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Africa explores traditional medicine as coronavirus cases surpass 800,000

Issuing time:2020-07-27 15:28Source:China DailyLink:

Mine workers wearing face masks look on at the end of their shift, amid anationwide coronavirus disease lockdown, at a Sibanye-Stillwater mine inCarletonville, South Africa, May 19, 2020. [Photo/Agencies]

Africa's totalnumber of confirmed coronavirus cases has surpassed 800,000 according to theAfrica Centers for Disease Control and Prevention.

Lateststatistics from the Africa CDC indicate that South Africa, which has confirmed434,200 cases,has well over half the reported cases on the continent and ranksfifth globally in the number of infections.

On Friday CyrilRamaphosa, South Africa's president,said schools were closing for four weeks tolimit the spread of the novel coronavirus, which he described as a stormhitting the country.

"We havetaken a deliberately cautious approach to keep schools closed during a periodwhen the country is expected to experience its greatest increase ininfections," Ramaphosa said in a televised address to the nation.

The schoolclosing order came a week after South African teacher unions urged authoritiesto close schools through August.

Following areduction of restrictions initially introduced to curb the spread of the virus,infections are reported to be climbing rapidly in most African countriesincluding Kenya, East Africa's economic hub, which has so far reported morethan 16,500 cases.

Last week CyrusOguna, Kenya's government spokesman,said he has contracted the coronavirus andis at an isolation facility. According to a statement posted on social media,Oguna said he had developed mild symptoms after returning to the capital,Nairobi, from an assignment.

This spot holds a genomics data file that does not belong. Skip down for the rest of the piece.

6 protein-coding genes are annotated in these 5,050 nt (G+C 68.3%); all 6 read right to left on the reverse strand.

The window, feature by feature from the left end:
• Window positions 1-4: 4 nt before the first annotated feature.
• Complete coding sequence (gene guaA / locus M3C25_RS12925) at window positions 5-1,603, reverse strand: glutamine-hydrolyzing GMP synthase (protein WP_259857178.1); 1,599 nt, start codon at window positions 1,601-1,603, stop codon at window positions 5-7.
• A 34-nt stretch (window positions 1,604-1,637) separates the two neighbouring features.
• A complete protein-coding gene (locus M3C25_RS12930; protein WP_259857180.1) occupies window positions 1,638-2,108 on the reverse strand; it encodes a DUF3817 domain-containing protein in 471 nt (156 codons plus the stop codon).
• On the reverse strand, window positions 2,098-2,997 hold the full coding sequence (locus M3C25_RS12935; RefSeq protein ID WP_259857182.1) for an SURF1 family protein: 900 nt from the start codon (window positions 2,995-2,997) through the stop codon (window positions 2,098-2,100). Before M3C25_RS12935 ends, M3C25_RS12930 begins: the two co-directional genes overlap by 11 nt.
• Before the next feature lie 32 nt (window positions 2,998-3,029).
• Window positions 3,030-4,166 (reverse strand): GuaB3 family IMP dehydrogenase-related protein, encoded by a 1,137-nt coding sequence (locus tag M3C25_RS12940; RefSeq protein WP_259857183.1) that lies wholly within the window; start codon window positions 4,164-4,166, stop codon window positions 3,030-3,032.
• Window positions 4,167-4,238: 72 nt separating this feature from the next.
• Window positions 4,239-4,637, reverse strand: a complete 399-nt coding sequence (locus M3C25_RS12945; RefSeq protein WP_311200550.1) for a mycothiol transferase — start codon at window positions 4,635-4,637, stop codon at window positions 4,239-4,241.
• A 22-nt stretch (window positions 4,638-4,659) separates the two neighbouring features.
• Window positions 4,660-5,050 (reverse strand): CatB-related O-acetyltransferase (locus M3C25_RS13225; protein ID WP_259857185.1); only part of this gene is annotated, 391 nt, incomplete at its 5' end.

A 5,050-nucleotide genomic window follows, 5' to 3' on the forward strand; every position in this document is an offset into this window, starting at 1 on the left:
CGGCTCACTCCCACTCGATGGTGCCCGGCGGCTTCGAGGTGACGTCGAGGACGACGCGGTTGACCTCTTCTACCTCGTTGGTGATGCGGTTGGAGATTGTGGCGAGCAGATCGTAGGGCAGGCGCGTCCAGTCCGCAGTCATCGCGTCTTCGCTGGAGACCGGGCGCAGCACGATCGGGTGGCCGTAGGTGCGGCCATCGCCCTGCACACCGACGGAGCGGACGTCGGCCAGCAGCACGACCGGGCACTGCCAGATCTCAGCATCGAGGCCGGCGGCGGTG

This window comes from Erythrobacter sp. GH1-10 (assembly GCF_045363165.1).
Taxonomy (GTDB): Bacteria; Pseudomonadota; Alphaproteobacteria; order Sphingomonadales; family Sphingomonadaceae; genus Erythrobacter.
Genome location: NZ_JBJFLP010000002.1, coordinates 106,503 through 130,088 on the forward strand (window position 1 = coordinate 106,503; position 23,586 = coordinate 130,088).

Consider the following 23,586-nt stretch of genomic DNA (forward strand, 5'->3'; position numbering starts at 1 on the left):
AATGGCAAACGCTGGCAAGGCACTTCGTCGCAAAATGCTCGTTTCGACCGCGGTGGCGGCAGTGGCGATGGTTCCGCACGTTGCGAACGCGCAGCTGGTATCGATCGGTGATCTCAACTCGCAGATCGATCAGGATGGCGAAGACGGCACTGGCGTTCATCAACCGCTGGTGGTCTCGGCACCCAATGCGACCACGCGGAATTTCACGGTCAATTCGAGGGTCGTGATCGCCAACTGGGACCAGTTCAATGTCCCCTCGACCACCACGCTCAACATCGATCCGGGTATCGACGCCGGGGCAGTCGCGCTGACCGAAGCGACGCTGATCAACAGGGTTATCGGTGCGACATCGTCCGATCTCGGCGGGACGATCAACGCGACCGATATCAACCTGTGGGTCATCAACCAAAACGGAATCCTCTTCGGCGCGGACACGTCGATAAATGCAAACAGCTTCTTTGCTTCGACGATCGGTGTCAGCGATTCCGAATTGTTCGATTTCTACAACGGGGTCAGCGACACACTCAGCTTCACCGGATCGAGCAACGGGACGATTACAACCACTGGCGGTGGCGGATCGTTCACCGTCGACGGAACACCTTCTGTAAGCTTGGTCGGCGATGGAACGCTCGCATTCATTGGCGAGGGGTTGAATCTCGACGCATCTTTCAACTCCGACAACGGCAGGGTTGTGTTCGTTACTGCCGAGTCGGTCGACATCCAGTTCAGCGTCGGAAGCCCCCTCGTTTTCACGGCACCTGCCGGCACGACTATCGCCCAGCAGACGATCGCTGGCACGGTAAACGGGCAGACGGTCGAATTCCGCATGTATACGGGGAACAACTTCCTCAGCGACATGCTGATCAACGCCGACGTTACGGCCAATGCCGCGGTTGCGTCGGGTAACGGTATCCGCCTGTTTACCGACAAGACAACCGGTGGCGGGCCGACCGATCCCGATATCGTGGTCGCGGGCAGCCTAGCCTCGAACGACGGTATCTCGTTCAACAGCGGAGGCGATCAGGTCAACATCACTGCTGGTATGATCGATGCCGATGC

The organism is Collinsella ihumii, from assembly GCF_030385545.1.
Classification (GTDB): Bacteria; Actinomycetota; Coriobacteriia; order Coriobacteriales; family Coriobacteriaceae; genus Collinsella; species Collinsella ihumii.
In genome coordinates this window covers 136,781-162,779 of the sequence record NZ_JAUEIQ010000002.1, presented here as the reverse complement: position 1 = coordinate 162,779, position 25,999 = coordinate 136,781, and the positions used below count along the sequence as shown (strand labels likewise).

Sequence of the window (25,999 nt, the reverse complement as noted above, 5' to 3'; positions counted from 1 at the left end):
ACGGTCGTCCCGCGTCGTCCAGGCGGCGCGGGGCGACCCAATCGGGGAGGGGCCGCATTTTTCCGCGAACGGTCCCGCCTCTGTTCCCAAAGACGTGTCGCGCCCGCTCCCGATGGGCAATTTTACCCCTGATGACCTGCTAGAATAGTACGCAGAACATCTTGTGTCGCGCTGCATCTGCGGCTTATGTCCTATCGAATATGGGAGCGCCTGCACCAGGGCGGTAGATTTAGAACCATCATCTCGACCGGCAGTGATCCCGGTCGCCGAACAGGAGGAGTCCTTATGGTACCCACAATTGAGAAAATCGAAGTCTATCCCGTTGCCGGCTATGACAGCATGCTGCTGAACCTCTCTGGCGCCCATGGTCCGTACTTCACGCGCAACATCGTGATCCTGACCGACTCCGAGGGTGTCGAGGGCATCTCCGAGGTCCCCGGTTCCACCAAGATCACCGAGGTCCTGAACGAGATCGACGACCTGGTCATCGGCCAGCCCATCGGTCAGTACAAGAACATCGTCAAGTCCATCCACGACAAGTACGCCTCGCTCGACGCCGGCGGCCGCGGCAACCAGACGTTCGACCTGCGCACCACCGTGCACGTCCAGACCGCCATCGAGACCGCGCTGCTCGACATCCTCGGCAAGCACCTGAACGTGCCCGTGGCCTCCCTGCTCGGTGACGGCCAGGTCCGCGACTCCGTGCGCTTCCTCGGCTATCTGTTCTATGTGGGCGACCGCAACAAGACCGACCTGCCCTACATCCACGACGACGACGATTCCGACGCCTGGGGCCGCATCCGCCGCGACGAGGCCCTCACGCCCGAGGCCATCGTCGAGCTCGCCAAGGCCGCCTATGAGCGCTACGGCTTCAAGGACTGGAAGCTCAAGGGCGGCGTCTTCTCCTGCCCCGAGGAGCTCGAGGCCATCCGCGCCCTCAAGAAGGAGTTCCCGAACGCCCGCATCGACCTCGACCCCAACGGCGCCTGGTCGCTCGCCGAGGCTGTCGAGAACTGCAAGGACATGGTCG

"I urge allKenyans to take this disease seriously and take all the necessary precautionsto avoid getting infected," Oguna said.

In a jointeffort to enhance research and development of traditional medicines forcoronavirus in Africa, the World Health Organization and the Africa CDC on July24 launched an expert advisory committee to provide independent scientificadvice and support to countries on the safety, efficacy and quality oftraditional medicine therapies.

The 25-memberRegional Expert Committee on Traditional Medicine for COVID-19 will supportcountries in collaborative efforts to conduct clinical trials of traditionalmedicines in compliance with international standards.

By poolingexpertise within the continent, the Regional Expert Committee is expected toaccelerate the pace and elevate the standards of research, particularlyclinical research on new therapies from traditional medicines against thevirus.

The WHO saidthat it recognizes that traditional, complementary and alternative medicine hasmany benefits and Africa has a long history of traditional medicine and practitionersthat play an important role in providing care to people.

"Interestin traditional medicines as potential remedies for COVID-19 is growing inAfrica. As the world races to find treatment and vaccines against the virus,research into traditional and orthodox medicines as potential COVID-19 therapymust be grounded in science, and this measure marks an important step insupporting these endeavors," Matshidiso Moeti, WHO regional director forAfrica, said.

According toJohn Nkengasong, director of the Africa CDC and WHO Special Envoy on COVID-19for Africa, commendable efforts are ongoing on the continent to findcoronavirus therapies in traditional medicine. He added that rigorous clinicaltesting to evaluate safety and efficacy will be critical, similar to otherareas of medicine.

The members ofthe Regional Expert Committee are mainly from research institutions, nationalregulatory authorities, traditional medicine programs, public healthdepartments, academia, medical pharmacy professions and civil societyorganizations of member states.

The Africa CDCsaid that the committee will start working immediately. Developing a masterprotocol to guide countries in clinical trials for COVID-19 and setting theagenda to support member states will be among the committee's initial tasks.